Nido sets $72M for Cadlao drill

The Department of Energy said Nido Petroleum Philippines Pty. Ltd. has committed to spending an initial $72 million to drill two wells and carry out production tests in the Cadlao oil field in Palawan in its search for additional sources of oil.

“The DoE has given the go-signal to Nido Petroleum to proceed with the site survey to make sure that the activity is going to be safe. The operator already secured all the permits.”

“There are other considerations about issuing other contracts but these have been finalized,” Energy Undersecretary Alessandro O. Sales told reporters at a press briefing on Wednesday.

Based on its budget plan submitted to the DoE, Sales said Nido Petroleum intends to spend $16 million each for drilling two wells and another $40 million for carrying out the production test.

“The well costs $16 million each as per the budget they submitted. When they drill, they would test the floor to determine how to optimize future production. In total, the two contracts will cost $72 million,” he said.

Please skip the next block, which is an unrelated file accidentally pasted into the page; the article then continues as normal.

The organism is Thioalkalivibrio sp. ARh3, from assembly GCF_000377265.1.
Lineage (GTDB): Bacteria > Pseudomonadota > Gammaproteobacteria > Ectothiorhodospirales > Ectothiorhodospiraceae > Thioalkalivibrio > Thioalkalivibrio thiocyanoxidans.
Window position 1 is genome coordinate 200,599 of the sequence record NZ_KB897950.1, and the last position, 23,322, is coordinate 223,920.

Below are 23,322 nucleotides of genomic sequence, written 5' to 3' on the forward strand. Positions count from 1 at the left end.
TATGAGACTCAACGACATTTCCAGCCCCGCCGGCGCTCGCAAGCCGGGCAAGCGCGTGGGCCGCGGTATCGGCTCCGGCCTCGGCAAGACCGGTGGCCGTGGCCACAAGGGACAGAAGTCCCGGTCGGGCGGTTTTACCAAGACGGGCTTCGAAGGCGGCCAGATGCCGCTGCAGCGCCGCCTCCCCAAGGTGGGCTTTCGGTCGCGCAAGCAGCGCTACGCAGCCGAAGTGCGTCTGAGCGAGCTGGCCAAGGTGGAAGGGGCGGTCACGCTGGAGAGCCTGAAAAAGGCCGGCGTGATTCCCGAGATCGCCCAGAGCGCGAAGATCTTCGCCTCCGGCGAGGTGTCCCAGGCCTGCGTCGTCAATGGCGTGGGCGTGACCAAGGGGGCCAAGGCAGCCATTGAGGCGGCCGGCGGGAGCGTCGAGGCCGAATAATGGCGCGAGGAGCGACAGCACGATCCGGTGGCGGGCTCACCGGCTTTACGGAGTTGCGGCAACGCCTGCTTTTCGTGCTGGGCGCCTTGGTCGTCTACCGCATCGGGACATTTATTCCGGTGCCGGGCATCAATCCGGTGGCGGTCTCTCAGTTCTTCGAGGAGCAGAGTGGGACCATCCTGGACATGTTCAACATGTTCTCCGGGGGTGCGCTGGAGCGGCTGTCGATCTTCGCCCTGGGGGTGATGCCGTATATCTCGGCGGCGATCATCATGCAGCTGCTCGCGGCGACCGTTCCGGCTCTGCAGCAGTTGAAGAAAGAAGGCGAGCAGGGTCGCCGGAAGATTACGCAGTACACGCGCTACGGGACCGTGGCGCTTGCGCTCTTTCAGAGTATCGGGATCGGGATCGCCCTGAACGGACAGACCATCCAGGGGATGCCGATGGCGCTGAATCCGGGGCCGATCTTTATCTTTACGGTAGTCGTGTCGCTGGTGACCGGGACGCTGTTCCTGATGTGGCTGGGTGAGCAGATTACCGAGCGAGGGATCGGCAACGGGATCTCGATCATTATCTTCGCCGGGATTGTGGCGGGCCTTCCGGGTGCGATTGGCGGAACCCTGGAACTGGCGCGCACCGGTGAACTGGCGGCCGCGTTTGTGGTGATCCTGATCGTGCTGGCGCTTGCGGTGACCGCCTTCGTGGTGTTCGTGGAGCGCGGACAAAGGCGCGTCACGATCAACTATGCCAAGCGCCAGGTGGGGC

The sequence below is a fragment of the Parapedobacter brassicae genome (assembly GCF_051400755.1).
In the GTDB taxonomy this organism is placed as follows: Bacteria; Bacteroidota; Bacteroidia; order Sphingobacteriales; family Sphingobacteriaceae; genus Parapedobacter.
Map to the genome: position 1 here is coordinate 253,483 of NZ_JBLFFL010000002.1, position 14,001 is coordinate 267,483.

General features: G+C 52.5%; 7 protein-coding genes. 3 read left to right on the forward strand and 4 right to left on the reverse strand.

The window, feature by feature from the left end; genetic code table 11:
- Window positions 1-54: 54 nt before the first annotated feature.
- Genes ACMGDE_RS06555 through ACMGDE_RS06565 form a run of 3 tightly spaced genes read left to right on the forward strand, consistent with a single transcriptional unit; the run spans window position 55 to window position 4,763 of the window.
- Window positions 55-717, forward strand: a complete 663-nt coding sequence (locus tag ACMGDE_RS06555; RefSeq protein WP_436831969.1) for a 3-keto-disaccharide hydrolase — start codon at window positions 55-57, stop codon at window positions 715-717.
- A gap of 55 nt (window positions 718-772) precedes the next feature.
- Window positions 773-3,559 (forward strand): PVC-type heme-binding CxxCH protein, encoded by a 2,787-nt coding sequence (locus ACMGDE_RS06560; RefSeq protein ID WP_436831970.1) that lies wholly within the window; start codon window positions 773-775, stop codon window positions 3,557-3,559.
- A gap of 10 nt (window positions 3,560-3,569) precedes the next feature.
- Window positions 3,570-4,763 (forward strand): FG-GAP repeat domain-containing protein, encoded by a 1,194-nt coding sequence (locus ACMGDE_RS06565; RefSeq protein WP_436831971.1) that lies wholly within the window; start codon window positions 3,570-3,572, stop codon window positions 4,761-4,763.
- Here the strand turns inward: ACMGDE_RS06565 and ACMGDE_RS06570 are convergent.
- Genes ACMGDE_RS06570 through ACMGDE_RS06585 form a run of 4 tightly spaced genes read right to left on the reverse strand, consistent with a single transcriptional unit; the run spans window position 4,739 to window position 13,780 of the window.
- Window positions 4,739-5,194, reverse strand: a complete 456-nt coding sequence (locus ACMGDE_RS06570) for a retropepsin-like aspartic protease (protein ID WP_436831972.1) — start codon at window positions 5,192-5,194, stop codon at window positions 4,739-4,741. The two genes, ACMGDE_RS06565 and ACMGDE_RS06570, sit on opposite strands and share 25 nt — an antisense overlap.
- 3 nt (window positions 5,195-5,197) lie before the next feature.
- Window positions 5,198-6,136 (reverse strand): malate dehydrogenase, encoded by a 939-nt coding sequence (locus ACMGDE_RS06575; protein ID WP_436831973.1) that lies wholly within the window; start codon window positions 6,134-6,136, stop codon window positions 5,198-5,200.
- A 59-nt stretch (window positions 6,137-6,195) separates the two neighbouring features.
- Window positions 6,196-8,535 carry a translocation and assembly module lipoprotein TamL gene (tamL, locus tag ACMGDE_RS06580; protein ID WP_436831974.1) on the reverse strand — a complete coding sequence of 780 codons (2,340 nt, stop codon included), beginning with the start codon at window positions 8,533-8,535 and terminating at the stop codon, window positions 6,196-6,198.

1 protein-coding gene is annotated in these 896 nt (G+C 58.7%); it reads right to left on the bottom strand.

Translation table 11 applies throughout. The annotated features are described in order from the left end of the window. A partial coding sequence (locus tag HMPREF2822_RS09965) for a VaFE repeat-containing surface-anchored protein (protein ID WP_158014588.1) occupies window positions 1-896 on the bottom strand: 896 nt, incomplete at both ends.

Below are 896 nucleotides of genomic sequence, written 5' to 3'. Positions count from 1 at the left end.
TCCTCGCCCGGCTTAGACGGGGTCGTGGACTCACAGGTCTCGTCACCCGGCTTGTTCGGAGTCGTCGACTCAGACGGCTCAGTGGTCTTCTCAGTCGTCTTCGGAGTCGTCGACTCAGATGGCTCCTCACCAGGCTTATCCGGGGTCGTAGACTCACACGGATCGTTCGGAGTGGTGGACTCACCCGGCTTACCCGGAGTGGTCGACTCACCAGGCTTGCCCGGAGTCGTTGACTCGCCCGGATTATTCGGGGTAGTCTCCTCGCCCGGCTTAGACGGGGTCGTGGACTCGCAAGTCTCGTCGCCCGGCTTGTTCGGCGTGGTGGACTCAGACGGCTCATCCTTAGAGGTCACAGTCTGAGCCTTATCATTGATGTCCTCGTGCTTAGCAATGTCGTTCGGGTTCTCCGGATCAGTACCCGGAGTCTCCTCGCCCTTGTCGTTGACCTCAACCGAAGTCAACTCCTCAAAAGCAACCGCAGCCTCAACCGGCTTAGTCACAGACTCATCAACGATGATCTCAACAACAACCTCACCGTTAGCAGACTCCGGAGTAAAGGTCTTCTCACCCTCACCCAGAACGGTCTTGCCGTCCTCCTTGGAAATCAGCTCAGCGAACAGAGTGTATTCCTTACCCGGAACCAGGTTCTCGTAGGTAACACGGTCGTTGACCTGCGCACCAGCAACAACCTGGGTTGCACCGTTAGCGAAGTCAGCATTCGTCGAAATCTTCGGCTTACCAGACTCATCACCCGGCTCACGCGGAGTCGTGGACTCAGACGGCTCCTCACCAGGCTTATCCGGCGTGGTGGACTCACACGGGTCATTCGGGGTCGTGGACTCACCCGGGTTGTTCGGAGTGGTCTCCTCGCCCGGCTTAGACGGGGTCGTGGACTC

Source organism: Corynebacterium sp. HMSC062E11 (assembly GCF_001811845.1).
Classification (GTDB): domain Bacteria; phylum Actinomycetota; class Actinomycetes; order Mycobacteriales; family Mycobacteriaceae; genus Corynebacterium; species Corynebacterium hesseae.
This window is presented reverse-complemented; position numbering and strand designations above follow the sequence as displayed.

Last month, Australian firm Sacgasco, the operator of Nido Petroleum, said it is looking for more offshore oil projects in the Philippines — including an extended well test in the Cadlao oilfield under Service Contract 6B, which would revive its operations after it was discontinued in 1991.

According to Sales, Nido Petroleum already procured the drilling materials, and “things are moving forward according to schedule.”

“In terms of the timeline, realistically speaking, in Cadlao we expect the well to be drilled by the first half, it could run in six months. We are looking very closely at the exploration well they are going to drill in Northwest Palawan,” Sales said.

Amid its minimal impact on the country’s fuel requirements, the DoE said reviving oil exploration activities sends a strong signal to foreign and local investors that the country’s fiscal and regulatory regimes are stable.

“Just as an indication, in terms of volume in Cadlao, it can produce around 5 to 6 million barrels. In terms of actual impact, in fluid consumption, we consume 320,000 barrels in the Philippines. It’s a small portion but what is significant is the signals we are giving the international investors,” Sales said.

The Presidential Decree 87 or the Oil Exploration and Development Act of 1972, the old concession system was converted into a service contract system.

Under the service contract scheme, private capital, both foreign and domestic, was encouraged under a sharing arrangement in which 60 percent of production goes to the government and 40 percent to the service contractors.

Among the first beneficiaries of the measure was the Nido complex, which initially produced a total of 10,000 barrels a day from two wells. Its peak field production was 40,000 barrels a day, which was equivalent to 15 percent of the country’s requirements then.

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